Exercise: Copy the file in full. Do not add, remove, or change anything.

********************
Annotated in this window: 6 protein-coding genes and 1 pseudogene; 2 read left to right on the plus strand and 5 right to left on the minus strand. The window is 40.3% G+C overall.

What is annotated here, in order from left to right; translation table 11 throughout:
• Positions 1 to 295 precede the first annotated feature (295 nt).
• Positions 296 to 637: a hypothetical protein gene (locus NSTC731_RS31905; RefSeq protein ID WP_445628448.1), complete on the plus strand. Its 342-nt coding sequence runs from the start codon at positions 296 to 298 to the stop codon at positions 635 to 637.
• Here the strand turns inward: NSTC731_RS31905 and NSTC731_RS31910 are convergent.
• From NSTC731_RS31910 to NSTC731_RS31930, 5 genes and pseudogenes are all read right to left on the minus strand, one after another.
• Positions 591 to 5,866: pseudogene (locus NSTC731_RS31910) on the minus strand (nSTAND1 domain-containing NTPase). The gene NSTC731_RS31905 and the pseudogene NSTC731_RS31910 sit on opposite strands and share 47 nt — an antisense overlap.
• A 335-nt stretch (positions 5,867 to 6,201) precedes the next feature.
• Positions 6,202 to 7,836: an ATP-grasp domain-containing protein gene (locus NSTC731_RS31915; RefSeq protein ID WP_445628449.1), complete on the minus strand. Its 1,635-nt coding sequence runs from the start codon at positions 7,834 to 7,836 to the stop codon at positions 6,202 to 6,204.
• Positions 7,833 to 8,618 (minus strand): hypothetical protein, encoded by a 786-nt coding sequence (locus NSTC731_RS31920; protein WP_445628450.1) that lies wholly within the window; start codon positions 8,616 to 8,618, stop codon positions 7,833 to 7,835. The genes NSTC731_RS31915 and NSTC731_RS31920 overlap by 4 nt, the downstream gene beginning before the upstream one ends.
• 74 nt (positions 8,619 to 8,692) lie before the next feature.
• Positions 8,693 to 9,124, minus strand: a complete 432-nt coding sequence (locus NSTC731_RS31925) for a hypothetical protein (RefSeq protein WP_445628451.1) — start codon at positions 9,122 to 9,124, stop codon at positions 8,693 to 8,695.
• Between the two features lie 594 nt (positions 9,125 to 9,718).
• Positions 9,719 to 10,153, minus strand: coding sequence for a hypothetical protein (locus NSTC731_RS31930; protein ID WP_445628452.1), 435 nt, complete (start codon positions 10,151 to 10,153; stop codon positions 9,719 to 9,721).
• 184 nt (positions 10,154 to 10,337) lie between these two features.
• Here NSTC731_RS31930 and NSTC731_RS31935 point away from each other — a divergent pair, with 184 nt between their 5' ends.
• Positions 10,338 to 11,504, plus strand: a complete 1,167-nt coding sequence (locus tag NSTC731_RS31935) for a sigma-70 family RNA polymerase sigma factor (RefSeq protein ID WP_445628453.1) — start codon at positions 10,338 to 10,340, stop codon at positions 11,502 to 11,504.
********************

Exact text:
Annotated in this window: 6 protein-coding genes and 1 pseudogene; 2 read left to right on the plus strand and 5 right to left on the minus strand. The window is 40.3% G+C overall.

What is annotated here, in order from left to right; translation table 11 throughout:
• Positions 1 to 295 precede the first annotated feature (295 nt).
• Positions 296 to 637: a hypothetical protein gene (locus NSTC731_RS31905; RefSeq protein ID WP_445628448.1), complete on the plus strand. Its 342-nt coding sequence runs from the start codon at positions 296 to 298 to the stop codon at positions 635 to 637.
• Here the strand turns inward: NSTC731_RS31905 and NSTC731_RS31910 are convergent.
• From NSTC731_RS31910 to NSTC731_RS31930, 5 genes and pseudogenes are all read right to left on the minus strand, one after another.
• Positions 591 to 5,866: pseudogene (locus NSTC731_RS31910) on the minus strand (nSTAND1 domain-containing NTPase). The gene NSTC731_RS31905 and the pseudogene NSTC731_RS31910 sit on opposite strands and share 47 nt — an antisense overlap.
• A 335-nt stretch (positions 5,867 to 6,201) precedes the next feature.
• Positions 6,202 to 7,836: an ATP-grasp domain-containing protein gene (locus NSTC731_RS31915; RefSeq protein ID WP_445628449.1), complete on the minus strand. Its 1,635-nt coding sequence runs from the start codon at positions 7,834 to 7,836 to the stop codon at positions 6,202 to 6,204.
• Positions 7,833 to 8,618 (minus strand): hypothetical protein, encoded by a 786-nt coding sequence (locus NSTC731_RS31920; protein WP_445628450.1) that lies wholly within the window; start codon positions 8,616 to 8,618, stop codon positions 7,833 to 7,835. The genes NSTC731_RS31915 and NSTC731_RS31920 overlap by 4 nt, the downstream gene beginning before the upstream one ends.
• 74 nt (positions 8,619 to 8,692) lie before the next feature.
• Positions 8,693 to 9,124, minus strand: a complete 432-nt coding sequence (locus NSTC731_RS31925) for a hypothetical protein (RefSeq protein WP_445628451.1) — start codon at positions 9,122 to 9,124, stop codon at positions 8,693 to 8,695.
• Between the two features lie 594 nt (positions 9,125 to 9,718).
• Positions 9,719 to 10,153, minus strand: coding sequence for a hypothetical protein (locus NSTC731_RS31930; protein ID WP_445628452.1), 435 nt, complete (start codon positions 10,151 to 10,153; stop codon positions 9,719 to 9,721).
• 184 nt (positions 10,154 to 10,337) lie between these two features.
• Here NSTC731_RS31930 and NSTC731_RS31935 point away from each other — a divergent pair, with 184 nt between their 5' ends.
• Positions 10,338 to 11,504, plus strand: a complete 1,167-nt coding sequence (locus tag NSTC731_RS31935) for a sigma-70 family RNA polymerase sigma factor (RefSeq protein ID WP_445628453.1) — start codon at positions 10,338 to 10,340, stop codon at positions 11,502 to 11,504.